Speaker pushes to rationalize the grant and administration of fiscal incentives
Belmonte is the author of House Bill 4152, also known as “The Consolidated Investments Incentives Code of the Philippines.”
“Investments spur growth as more investments translate to more employment opportunities. It is therefore the policy of the State to ensure that investments incentives shall promote substantial social and economic spill-over and equitable development across income classes and across provinces,” Belmonte said.
According to Belmonte, a balance has been sought to be formulated between the need to attract investments by offering fiscal incentives on one hand and the equally important need to exercise prudence in granting such incentives on the other.
Belmonte said it is the declared policy of the State to ensure investment incentives shall promote substantial social and economic spillovers, equitable development across income classes and across provinces, are fiscally sustainable, financially and economically justifiable and are consistent with international treaties.
Likewise, Belmonte said the state shall grant the necessary investment incentives that encourage long-term and recurrent investment, are simple to administer, time-bound and whose performance and outcomes are easily verifiable and shall devote resources towards monitoring enterprises benefiting from incentives and shall vigorously prosecute abuses.
The bill provides that Investment Promotion Agencies (IPAs) may administer the following fiscal incentives to their respective registered export enterprises: full income tax holiday; reduced income tax; five percent tax on gross income earned and tax incentive combination.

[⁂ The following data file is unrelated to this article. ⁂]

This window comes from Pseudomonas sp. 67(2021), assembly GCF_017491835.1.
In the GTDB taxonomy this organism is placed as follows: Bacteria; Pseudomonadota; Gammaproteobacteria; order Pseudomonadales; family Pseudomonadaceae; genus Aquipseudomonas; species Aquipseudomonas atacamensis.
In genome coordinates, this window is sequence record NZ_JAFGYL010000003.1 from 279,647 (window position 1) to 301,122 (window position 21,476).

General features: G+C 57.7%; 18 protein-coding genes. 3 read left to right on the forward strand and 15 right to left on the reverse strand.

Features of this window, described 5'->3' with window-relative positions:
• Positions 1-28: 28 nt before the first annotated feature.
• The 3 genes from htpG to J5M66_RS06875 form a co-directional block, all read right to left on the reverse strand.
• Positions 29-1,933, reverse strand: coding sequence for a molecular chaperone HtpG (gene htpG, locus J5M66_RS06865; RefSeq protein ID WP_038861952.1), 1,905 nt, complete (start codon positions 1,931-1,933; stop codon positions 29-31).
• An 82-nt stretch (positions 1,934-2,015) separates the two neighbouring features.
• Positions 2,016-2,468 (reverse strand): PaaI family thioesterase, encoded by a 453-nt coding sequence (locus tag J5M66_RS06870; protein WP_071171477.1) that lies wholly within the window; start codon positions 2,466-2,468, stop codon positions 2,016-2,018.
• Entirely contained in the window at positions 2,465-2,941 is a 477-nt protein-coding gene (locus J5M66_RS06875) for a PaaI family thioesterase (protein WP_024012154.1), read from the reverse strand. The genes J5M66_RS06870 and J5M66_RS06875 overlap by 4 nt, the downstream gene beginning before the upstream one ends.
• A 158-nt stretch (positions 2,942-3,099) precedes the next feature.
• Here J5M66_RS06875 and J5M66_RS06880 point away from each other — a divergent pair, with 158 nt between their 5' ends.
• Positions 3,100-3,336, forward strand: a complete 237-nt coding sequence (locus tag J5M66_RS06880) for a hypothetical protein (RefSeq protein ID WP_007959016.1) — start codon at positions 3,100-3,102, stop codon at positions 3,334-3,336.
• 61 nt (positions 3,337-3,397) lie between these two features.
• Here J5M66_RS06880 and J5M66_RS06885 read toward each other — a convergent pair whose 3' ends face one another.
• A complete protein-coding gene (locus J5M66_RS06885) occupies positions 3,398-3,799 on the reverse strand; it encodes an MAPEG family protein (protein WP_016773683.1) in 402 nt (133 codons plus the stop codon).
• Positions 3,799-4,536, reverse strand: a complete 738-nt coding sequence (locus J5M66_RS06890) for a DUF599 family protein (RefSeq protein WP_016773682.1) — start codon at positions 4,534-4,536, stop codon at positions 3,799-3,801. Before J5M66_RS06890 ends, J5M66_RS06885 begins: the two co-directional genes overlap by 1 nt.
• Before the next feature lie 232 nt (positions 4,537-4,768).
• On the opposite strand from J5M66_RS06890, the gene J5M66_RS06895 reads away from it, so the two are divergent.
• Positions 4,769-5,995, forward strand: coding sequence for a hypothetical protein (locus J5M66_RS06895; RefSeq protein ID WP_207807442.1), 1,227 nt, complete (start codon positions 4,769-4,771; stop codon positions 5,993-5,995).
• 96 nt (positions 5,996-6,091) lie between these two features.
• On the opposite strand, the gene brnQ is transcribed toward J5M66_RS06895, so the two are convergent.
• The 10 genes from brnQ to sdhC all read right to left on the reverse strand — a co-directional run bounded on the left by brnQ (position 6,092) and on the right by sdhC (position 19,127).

It also provides that the Department of Trade and Industry (DTI), in coordination with the National Economic Development Authority (NEDA) and the Department of Finance (DOF) shall formulate the Investments Priorities Plan (IPP) for the approval of the President. The formulation of the IPP shall consider measured capacity or the
estimated additional volume of production or service determined to be desirable in each area of investment in order to supply the needs of the economy at reasonable prices, taking into account the export potential of the product, including economies of scale which would render such product competitive in the world market.
Under the bill, registered domestic enterprises which invest in activities in the IPP shall enjoy tax incentives only by locating in any of the less developed areas that include: full income tax holiday or a 100% exemption from income tax for a period of four years or reduced income tax which entitles a registered export enterprise to a partial ITH equivalent of a 50% exemption from income tax for six years.
The measure provides the registration and granting of tax incentives to a strategic project that will undertake an activity that is not listed in the IPP either as an export-oriented or domestic-oriented enterprise which will significantly contribute to the country’s economic development in terms of pouring in a large amount of capital investment of at least US$500 million, generating a sizable employment of at least 200, utilizing new and internationally competitive technology.
It also provides a 5% tax on gross income earned by private developers of the Philippine Economic Zone Authority (PEZA) eco-zones in lieu of all national and local taxes except the value-added tax and real property tax.
The proposed measure also seeks to provide guidelines for the entry and exit of imported articles in the economic zones and free ports and for streamlining the institutional structure governing tax incentives.